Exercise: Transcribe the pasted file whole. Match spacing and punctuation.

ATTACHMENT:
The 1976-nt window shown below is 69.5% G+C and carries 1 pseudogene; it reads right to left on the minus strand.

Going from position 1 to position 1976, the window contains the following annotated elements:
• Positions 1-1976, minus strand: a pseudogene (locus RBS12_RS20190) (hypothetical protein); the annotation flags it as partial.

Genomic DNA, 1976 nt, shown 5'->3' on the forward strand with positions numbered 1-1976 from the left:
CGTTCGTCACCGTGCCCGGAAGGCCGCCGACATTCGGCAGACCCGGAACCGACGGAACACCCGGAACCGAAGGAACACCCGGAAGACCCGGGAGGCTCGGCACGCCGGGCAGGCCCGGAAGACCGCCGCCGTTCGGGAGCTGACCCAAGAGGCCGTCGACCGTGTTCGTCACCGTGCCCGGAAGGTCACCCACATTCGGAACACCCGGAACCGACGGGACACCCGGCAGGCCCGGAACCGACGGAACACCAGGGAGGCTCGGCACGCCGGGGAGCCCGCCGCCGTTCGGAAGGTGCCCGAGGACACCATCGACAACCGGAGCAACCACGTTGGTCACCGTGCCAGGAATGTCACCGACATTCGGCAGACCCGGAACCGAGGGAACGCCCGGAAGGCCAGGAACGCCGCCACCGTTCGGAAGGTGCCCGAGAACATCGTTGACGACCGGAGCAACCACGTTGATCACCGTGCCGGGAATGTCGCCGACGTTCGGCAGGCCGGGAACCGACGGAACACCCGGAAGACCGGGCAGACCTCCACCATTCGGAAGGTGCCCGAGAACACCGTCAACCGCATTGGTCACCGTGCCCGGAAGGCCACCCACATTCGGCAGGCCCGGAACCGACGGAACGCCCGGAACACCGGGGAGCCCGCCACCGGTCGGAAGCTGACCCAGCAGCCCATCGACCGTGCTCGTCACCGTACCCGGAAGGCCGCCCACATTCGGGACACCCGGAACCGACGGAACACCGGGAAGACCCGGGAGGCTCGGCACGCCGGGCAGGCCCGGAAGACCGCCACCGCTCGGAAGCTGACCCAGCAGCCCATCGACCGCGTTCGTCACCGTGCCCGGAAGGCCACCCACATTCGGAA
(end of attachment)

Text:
The 1976-nt window shown below is 69.5% G+C and carries 1 pseudogene; it reads right to left on the minus strand.

Going from position 1 to position 1976, the window contains the following annotated elements:
• Positions 1-1976, minus strand: a pseudogene (locus RBS12_RS20190) (hypothetical protein); the annotation flags it as partial.

Genomic DNA, 1976 nt, shown 5'->3' on the forward strand with positions numbered 1-1976 from the left:
CGTTCGTCACCGTGCCCGGAAGGCCGCCGACATTCGGCAGACCCGGAACCGACGGAACACCCGGAACCGAAGGAACACCCGGAAGACCCGGGAGGCTCGGCACGCCGGGCAGGCCCGGAAGACCGCCGCCGTTCGGGAGCTGACCCAAGAGGCCGTCGACCGTGTTCGTCACCGTGCCCGGAAGGTCACCCACATTCGGAACACCCGGAACCGACGGGACACCCGGCAGGCCCGGAACCGACGGAACACCAGGGAGGCTCGGCACGCCGGGGAGCCCGCCGCCGTTCGGAAGGTGCCCGAGGACACCATCGACAACCGGAGCAACCACGTTGGTCACCGTGCCAGGAATGTCACCGACATTCGGCAGACCCGGAACCGAGGGAACGCCCGGAAGGCCAGGAACGCCGCCACCGTTCGGAAGGTGCCCGAGAACATCGTTGACGACCGGAGCAACCACGTTGATCACCGTGCCGGGAATGTCGCCGACGTTCGGCAGGCCGGGAACCGACGGAACACCCGGAAGACCGGGCAGACCTCCACCATTCGGAAGGTGCCCGAGAACACCGTCAACCGCATTGGTCACCGTGCCCGGAAGGCCACCCACATTCGGCAGGCCCGGAACCGACGGAACGCCCGGAACACCGGGGAGCCCGCCACCGGTCGGAAGCTGACCCAGCAGCCCATCGACCGTGCTCGTCACCGTACCCGGAAGGCCGCCCACATTCGGGACACCCGGAACCGACGGAACACCGGGAAGACCCGGGAGGCTCGGCACGCCGGGCAGGCCCGGAAGACCGCCACCGCTCGGAAGCTGACCCAGCAGCCCATCGACCGCGTTCGTCACCGTGCCCGGAAGGCCACCCACATTCGGAA